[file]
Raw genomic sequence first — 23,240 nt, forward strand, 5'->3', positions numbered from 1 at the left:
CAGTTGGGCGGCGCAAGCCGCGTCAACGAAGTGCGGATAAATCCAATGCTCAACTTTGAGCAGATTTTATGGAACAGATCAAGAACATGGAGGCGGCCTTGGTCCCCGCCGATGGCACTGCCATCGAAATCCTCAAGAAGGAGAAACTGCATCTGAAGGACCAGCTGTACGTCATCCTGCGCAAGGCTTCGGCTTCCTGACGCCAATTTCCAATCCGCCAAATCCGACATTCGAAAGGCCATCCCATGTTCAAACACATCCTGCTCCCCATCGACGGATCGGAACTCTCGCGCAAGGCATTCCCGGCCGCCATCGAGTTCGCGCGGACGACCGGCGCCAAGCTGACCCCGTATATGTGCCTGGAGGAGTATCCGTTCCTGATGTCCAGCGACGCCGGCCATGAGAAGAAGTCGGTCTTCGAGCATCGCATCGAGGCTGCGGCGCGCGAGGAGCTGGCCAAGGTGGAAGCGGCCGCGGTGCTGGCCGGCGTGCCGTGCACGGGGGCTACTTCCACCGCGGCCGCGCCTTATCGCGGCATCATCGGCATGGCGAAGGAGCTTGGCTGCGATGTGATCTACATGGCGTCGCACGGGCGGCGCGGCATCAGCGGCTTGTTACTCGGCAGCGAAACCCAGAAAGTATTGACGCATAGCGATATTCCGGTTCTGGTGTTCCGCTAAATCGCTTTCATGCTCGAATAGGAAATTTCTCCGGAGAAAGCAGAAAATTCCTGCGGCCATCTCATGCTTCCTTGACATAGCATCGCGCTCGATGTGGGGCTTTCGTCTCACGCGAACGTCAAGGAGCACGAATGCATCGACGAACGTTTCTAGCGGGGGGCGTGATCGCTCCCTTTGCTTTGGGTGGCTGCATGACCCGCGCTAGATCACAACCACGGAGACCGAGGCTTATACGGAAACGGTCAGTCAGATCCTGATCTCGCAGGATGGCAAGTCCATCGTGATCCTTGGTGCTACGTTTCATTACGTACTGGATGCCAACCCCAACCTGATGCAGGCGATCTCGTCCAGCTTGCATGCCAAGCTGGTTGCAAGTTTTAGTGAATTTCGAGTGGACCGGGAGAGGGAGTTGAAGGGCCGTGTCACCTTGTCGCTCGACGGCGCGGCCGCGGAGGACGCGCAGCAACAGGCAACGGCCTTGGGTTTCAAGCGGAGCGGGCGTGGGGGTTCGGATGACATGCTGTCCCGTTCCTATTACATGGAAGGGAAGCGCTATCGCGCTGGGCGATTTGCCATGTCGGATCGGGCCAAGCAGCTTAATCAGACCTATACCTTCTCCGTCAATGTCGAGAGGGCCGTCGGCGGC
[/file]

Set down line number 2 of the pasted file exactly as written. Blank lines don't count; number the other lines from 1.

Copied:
CAGTTGGGCGGCGCAAGCCGCGTCAACGAAGTGCGGATAAATCCAATGCTCAACTTTGAGCAGATTTTATGGAACAGATCAAGAACATGGAGGCGGCCTTGGTCCCCGCCGATGGCACTGCCATCGAAATCCTCAAGAAGGAGAAACTGCATCTGAAGGACCAGCTGTACGTCATCCTGCGCAAGGCTTCGGCTTCCTGACGCCAATTTCCAATCCGCCAAATCCGACATTCGAAAGGCCATCCCATGTTCAAACACATCCTGCTCCCCATCGACGGATCGGAACTCTCGCGCAAGGCATTCCCGGCCGCCATCGAGTTCGCGCGGACGACCGGCGCCAAGCTGACCCCGTATATGTGCCTGGAGGAGTATCCGTTCCTGATGTCCAGCGACGCCGGCCATGAGAAGAAGTCGGTCTTCGAGCATCGCATCGAGGCTGCGGCGCGCGAGGAGCTGGCCAAGGTGGAAGCGGCCGCGGTGCTGGCCGGCGTGCCGTGCACGGGGGCTACTTCCACCGCGGCCGCGCCTTATCGCGGCATCATCGGCATGGCGAAGGAGCTTGGCTGCGATGTGATCTACATGGCGTCGCACGGGCGGCGCGGCATCAGCGGCTTGTTACTCGGCAGCGAAACCCAGAAAGTATTGACGCATAGCGATATTCCGGTTCTGGTGTTCCGCTAAATCGCTTTCATGCTCGAATAGGAAATTTCTCCGGAGAAAGCAGAAAATTCCTGCGGCCATCTCATGCTTCCTTGACATAGCATCGCGCTCGATGTGGGGCTTTCGTCTCACGCGAACGTCAAGGAGCACGAATGCATCGACGAACGTTTCTAGCGGGGGGCGTGATCGCTCCCTTTGCTTTGGGTGGCTGCATGACCCGCGCTAGATCACAACCACGGAGACCGAGGCTTATACGGAAACGGTCAGTCAGATCCTGATCTCGCAGGATGGCAAGTCCATCGTGATCCTTGGTGCTACGTTTCATTACGTACTGGATGCCAACCCCAACCTGATGCAGGCGATCTCGTCCAGCTTGCATGCCAAGCTGGTTGCAAGTTTTAGTGAATTTCGAGTGGACCGGGAGAGGGAGTTGAAGGGCCGTGTCACCTTGTCGCTCGACGGCGCGGCCGCGGAGGACGCGCAGCAACAGGCAACGGCCTTGGGTTTCAAGCGGAGCGGGCGTGGGGGTTCGGATGACATGCTGTCCCGTTCCTATTACATGGAAGGGAAGCGCTATCGCGCTGGGCGATTTGCCATGTCGGATCGGGCCAAGCAGCTTAATCAGACCTATACCTTCTCCGTCAATGTCGAGAGGGCCGTCGGCGGC